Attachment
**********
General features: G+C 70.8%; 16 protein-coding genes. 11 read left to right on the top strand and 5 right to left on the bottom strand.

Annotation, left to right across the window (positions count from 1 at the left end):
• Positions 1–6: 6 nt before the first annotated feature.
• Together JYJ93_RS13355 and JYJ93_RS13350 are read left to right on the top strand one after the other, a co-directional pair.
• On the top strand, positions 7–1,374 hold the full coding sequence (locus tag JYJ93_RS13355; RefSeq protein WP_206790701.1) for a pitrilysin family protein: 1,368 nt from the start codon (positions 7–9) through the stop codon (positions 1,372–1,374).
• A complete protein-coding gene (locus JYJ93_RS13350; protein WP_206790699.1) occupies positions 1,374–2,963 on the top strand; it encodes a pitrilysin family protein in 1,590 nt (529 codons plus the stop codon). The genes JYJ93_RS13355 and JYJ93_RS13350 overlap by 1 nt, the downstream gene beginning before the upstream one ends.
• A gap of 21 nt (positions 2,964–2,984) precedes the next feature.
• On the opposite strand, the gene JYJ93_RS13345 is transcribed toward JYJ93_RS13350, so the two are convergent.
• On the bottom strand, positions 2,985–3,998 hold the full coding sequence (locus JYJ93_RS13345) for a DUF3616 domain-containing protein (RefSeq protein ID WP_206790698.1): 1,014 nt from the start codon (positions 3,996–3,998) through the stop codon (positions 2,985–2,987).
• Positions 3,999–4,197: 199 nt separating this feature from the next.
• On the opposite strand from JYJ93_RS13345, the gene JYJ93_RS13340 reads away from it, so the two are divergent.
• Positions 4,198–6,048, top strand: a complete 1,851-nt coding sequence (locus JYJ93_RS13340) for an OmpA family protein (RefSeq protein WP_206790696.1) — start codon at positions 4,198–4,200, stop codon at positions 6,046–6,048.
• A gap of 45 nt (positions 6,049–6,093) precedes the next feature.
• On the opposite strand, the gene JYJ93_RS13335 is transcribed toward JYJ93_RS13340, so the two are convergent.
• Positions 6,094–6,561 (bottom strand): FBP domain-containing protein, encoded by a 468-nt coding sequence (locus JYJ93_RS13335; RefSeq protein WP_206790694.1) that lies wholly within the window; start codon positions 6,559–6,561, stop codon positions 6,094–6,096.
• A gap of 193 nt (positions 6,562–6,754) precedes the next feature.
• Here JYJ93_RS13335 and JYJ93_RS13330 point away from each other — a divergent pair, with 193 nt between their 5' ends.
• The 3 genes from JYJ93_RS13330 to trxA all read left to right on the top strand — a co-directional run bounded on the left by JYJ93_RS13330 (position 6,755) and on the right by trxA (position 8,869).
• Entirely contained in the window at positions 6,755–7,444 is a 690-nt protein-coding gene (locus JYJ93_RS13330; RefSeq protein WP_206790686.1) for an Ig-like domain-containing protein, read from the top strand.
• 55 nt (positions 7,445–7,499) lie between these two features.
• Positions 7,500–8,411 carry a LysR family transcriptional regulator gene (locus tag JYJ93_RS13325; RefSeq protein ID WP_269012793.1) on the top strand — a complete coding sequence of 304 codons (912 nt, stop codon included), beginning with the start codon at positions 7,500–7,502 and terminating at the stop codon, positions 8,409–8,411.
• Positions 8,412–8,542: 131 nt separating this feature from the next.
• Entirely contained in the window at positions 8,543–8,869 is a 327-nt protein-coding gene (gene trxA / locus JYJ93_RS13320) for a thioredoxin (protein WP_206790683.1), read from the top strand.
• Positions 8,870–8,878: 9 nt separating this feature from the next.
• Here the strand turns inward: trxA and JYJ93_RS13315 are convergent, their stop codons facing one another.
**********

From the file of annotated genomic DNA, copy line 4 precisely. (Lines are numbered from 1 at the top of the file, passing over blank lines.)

• Together JYJ93_RS13355 and JYJ93_RS13350 are read left to right on the top strand one after the other, a co-directional pair.